I promise you Mr. Csank if Ohio voted to secede tomorrow, no one in the South would care a wit. My relatives left Ohio three decades ago looking for work south of there.
Thom Bateman
Newport News, Virginia

James F. Csank’s incredibly long letter purports to prove beyond doubt that all Confederates were traitors. Oh, and all American revolutionaries were also traitors. I suppose the German generals who plotted to kill Hitler in 1944 were traitors, too. Since one man’s terrorist is another man’s freedom fighter, why bother to make distinctions?

Csank has succeeded in trivializing the meaning of the words “traitor” and “treason.” Nothing more.
Glen Hoffing
Shamong, New Jersey

Re: Ahlsen-Girard’s letter (under “North and South Rise Again”) in Reader Mail’s Gloves Off:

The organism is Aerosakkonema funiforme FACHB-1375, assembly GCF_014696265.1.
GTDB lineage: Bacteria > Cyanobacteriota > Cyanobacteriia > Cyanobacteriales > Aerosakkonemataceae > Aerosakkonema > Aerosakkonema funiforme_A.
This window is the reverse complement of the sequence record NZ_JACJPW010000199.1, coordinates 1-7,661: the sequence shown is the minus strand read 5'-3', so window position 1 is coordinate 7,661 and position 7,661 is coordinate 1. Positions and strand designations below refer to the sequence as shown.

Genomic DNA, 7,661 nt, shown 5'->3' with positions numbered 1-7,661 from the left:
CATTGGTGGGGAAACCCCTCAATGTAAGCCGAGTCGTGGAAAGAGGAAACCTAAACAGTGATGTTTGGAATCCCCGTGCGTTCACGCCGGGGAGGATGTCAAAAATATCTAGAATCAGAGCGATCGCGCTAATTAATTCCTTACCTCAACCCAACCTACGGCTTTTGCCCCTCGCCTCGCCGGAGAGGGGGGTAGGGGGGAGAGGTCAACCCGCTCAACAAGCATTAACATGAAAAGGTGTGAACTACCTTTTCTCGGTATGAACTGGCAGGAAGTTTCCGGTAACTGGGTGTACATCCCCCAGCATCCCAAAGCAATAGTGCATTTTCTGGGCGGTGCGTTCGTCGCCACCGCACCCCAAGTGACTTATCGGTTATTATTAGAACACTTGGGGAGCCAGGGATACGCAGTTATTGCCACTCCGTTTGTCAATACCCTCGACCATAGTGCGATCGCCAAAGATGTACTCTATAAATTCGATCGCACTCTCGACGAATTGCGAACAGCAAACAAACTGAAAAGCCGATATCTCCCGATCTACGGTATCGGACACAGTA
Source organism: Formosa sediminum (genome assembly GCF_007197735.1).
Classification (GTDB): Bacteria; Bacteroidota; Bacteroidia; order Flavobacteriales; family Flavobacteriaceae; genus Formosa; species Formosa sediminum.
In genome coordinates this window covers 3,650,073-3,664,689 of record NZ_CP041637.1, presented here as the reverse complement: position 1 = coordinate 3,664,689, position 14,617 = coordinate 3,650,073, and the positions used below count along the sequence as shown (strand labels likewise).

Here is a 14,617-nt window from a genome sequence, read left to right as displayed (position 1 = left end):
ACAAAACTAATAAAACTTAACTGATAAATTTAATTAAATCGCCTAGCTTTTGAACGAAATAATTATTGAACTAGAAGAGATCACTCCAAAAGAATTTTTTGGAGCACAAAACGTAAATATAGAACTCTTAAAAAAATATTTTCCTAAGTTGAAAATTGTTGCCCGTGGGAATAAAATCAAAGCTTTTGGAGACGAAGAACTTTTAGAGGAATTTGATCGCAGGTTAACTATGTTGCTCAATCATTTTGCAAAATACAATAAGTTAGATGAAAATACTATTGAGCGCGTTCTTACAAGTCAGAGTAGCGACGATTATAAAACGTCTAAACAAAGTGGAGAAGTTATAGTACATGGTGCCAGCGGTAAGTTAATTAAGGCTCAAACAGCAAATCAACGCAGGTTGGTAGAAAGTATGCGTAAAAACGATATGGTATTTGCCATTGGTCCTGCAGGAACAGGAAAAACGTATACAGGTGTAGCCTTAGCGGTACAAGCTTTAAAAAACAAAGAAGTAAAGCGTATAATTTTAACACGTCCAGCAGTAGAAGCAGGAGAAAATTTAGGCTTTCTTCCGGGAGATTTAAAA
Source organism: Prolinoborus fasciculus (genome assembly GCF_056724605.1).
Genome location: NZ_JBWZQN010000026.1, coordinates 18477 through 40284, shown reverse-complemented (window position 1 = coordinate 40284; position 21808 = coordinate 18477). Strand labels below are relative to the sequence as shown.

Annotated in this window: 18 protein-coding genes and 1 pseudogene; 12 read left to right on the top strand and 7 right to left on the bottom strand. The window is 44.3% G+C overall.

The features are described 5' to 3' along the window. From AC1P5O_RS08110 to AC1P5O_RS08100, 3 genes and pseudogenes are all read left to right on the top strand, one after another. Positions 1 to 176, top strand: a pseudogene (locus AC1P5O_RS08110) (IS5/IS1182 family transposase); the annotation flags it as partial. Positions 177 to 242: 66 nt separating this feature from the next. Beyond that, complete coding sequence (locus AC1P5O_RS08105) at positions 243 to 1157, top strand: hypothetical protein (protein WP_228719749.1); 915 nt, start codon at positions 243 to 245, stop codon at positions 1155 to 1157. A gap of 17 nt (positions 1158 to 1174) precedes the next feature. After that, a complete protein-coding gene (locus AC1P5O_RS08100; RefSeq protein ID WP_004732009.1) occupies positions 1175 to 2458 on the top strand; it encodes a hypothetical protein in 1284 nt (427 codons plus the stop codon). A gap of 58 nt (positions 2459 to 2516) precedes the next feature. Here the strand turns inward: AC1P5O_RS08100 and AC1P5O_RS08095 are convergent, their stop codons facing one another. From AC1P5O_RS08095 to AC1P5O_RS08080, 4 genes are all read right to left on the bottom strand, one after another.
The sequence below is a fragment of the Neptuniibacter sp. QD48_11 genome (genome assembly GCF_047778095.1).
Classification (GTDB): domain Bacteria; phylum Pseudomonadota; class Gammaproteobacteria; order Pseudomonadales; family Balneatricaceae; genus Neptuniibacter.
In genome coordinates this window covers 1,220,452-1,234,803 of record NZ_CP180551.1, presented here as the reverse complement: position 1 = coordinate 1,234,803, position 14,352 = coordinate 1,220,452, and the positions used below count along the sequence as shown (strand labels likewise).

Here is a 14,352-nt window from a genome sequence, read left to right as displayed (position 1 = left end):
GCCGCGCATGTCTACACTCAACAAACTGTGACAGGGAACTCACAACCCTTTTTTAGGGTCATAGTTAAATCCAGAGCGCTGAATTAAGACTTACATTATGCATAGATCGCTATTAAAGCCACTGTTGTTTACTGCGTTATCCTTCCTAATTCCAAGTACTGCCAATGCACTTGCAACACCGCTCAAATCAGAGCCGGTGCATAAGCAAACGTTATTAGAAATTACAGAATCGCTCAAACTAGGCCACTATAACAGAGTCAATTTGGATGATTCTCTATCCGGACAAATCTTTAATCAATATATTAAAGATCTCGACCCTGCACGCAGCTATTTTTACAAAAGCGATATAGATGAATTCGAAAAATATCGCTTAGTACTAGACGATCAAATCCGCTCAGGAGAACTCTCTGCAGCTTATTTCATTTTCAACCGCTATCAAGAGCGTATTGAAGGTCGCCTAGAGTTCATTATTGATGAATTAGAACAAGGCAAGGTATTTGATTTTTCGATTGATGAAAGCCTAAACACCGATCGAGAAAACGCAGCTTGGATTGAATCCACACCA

Regarding Mr. Ahlsen-Girard’s question about Confederate states west of Georgia being creatures of the federal government, there is one lone exception. Texas had a political existence as a sovereign nation prior to becoming a state. Texas was annexed via a joint resolution of Congress in February 1845 and subsequently submitted a constitution for approval in December 1845.
Donald Parnell
London, United Kingdom

Re: Ben Stein’s The Lynching of the President:

Mr. Stein is a breath of fresh air in the press room. There seems to be no end to the media attacks on the president. I really think that most of them want the U.S. to lose this war because they hate President Bush. I have a personal friend who fits this description. I love him dearly but I can’t stand his political attacks on his own government. I hope we can get out of Iraq soon but not at the expense of allowing the terrorists to take over the country. I am 78 years old and will never serve my country in arms again but I have grandchildren who I have told there is no higher honor than to serve your country and fellow man.
R. H. Kriebel, MD